A Figment’s Tale part 4

Joshua composed himself and looked up at the church. Its spires reached up to the sky like it was built to stab clouds to death. Doors lined the entrance to accommodate large crowds coming and going at once. Their metal-and-glass construction clashed with the building’s classical style, but it couldn’t be helped. Building codes demanded certain touches of modernity.

“I can’t believe we’re here already!” Maggie exclaimed, looking around like she still didn’t quite believe it. “We traveled five hundred miles in a matter of seconds. Praise the lord!”

Joshua looked at Happy Face in disbelief. Did we really go that fast?

We’re really here, so yeah.

How did we even survive that? The whiplash alone from the sudden acceleration should have broken our necks.

“Are you there, Joshua?” Maggie asked. “You’re spacing out again.”

“Yeah, I’m just . . . I don’t know. Anyway, we’re here. Who do we talk to now?”

“For what?”

“To get them to take you in. They have nuns, don’t they? I figure they could use one more.”

“Oh, that’s a nice thought, but I’m really not pure enough to be a nun. I’ve done things, and I don’t mean the things that happened at the hospital.”

“We won’t tell them then.”

“Lying is a sin, especially in God’s house.”

Joshua began to roll his eyes, but he stopped himself and made it appear as if he was just looking up at the church’s spires.

“Let’s just go inside and talk to whoever is in charge,” Happy suggested. “Maybe a good word from an angel will get you in.”

Joshua gave up on the idea of talking sense into Maggie. Maybe enabling her delusions was the easiest way to get through this situation.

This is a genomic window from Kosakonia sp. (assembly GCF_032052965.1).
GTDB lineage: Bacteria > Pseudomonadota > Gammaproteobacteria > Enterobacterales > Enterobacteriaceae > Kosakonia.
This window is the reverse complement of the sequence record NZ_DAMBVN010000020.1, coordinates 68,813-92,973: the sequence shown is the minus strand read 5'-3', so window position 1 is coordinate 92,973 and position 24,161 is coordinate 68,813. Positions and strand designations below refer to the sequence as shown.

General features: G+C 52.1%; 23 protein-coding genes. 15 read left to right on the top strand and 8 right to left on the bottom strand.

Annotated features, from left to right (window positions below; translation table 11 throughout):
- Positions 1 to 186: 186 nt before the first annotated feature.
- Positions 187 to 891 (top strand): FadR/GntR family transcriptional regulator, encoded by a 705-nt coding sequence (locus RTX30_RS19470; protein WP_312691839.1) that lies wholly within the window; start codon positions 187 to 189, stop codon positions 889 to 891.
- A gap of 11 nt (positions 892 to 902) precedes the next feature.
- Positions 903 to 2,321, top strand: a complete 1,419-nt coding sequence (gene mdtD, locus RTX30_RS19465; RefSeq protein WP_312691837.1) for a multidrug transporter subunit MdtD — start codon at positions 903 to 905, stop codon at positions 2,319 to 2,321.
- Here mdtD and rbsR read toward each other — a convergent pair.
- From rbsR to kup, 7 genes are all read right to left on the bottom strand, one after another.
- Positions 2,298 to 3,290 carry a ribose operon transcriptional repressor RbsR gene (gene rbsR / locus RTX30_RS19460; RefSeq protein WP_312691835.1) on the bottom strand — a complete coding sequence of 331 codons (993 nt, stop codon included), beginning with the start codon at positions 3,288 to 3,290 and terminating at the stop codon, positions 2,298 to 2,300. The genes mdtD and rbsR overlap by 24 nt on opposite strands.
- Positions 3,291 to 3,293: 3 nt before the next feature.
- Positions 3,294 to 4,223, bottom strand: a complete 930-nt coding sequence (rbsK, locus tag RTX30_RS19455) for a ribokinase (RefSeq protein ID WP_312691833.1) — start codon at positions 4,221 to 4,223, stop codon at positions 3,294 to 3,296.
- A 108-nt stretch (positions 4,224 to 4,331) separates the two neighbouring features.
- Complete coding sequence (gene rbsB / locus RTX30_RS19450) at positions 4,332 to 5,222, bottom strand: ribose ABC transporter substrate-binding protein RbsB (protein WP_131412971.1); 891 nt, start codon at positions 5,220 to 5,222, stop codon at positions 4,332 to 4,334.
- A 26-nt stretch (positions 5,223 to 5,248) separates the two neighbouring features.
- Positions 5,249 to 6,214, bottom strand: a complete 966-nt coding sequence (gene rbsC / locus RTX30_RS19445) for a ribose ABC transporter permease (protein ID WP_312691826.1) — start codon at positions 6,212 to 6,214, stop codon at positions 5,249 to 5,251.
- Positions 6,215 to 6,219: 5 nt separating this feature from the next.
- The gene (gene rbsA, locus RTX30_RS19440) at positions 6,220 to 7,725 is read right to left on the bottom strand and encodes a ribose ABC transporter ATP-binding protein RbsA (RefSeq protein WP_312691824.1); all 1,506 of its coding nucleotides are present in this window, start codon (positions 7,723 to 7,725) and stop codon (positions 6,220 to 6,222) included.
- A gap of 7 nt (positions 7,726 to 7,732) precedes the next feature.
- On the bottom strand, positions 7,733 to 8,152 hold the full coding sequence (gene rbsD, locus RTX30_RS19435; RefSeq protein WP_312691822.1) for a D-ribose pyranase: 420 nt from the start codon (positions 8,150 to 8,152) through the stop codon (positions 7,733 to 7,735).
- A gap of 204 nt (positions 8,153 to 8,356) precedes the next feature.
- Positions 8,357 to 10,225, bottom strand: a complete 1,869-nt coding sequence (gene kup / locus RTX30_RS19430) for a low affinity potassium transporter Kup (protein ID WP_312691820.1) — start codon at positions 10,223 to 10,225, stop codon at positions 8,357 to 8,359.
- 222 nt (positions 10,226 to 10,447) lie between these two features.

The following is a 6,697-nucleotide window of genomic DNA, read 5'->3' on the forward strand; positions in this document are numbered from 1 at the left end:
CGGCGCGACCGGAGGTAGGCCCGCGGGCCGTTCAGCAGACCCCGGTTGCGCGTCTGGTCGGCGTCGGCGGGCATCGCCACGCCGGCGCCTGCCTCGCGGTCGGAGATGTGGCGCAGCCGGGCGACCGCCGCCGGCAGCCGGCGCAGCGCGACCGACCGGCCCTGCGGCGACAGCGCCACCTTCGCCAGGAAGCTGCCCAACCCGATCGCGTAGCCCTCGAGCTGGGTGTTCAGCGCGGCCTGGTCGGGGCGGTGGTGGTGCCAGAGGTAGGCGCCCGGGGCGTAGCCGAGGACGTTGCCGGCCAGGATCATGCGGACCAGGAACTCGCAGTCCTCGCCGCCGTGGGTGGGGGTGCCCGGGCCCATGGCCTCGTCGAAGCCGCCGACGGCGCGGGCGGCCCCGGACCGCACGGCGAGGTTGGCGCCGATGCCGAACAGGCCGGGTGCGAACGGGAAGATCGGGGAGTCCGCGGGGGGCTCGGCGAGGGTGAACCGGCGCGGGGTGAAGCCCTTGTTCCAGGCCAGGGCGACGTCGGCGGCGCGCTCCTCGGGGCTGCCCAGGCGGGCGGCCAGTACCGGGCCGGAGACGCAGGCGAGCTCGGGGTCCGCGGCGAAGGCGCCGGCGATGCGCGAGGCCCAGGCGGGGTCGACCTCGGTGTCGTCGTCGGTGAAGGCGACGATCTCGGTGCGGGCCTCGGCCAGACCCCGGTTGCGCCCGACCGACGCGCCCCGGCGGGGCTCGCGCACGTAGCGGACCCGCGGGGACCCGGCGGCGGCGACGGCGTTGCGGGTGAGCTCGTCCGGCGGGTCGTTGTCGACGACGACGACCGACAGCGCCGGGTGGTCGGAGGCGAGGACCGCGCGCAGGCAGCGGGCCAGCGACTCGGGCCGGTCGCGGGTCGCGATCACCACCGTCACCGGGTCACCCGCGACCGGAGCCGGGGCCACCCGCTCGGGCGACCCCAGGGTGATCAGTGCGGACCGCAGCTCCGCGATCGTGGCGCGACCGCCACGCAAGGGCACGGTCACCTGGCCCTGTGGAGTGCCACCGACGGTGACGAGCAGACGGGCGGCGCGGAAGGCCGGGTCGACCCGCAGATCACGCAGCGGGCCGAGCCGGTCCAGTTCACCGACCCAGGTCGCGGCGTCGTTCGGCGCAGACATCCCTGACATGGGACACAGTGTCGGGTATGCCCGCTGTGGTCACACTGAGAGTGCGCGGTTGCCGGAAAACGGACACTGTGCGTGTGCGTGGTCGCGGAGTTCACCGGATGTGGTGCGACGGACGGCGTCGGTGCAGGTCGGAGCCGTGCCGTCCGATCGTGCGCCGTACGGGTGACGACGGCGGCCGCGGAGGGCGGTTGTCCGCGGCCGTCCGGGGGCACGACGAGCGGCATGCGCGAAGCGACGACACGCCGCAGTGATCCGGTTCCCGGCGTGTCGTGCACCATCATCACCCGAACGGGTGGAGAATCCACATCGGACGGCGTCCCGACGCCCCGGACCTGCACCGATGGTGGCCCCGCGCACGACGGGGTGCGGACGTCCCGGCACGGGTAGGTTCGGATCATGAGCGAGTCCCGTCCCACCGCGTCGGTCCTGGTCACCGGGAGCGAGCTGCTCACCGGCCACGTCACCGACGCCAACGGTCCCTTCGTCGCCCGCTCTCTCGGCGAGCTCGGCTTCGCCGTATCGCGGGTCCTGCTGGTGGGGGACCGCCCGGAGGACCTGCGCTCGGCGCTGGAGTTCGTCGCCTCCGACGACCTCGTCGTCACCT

They entered the building and found themselves in a world that was trying hard to keep to tradition but had to make a patchwork of compromises–an air conditioning duct here, a light switch there. Rows of probably handmade wooden pews led up to a stage with a lectern and an altar made of white marble and covered on top with purple cloth. The purple probably symbolized something, but Joshua didn’t keep up with every religion’s rituals and holidays.

Though there were electric lights, they weren’t on. The huge space was lit by sunlight filtered through stained-glass windows and candles. A few people sat silently in the pews, looking down and praying. Joshua knew that they would eventually notice the light radiating from Happy Face, but the longer that took, the better. He wasn’t a religious man, but he was very uncomfortable with his figment posing as a divine being in order to fool people, no matter how silly he thought their beliefs were.

Maggie headed for the statue she mentioned, which was in a far corner. It meant they would be in front of the pews and very noticeable to the people sitting in them. As they followed Maggie, Joshua braced himself for whatever their reaction would be. But when they reached the life-size likeness of the robed Mary, he looked back to see that nobody was reacting other than to stare in wide-eyed wonder. They didn’t run or scream or approach them to worship the angel. They just sat there like this wasn’t all that out of the ordinary for them.

“What’s going on?” Joshua whispered. “They’re not freaking out.”

“Of course they’re not,” Maggie whispered back. “They know angels exist. Now hush. I’m going to ask the blessed virgin for guidance.”

As Maggie knelt down at the foot of the statue, a beam of light shined down on Happy from the ceiling. A gleaming silver sword came down like a bolt of lightning, burying itself in the figment’s head all the way to its hilt. Joshua cried out like it hit him and then fell to the ground, unconscious. Happy retook his circular form, and the sword fell through him, disappearing as it touched the ground. Angrily, he looked up through the column of light. By this time, all eyes were on them.

“No demon is welcome in the lord’s house,” a youthful male voice said from the ceiling. It sounded gentle, which was strange considering what it just did with the sword. “You will be destroyed in front of these believers, that their faith shall be bolstered.”

“Show yourself,” Happy replied. “If you want to fight, at least have the guts to do it in person.”

The light moved toward the still-unconscious Joshua. Happy rushed to cover him, enlarging his own form and protecting him from being burned up by the beam’s extreme heat.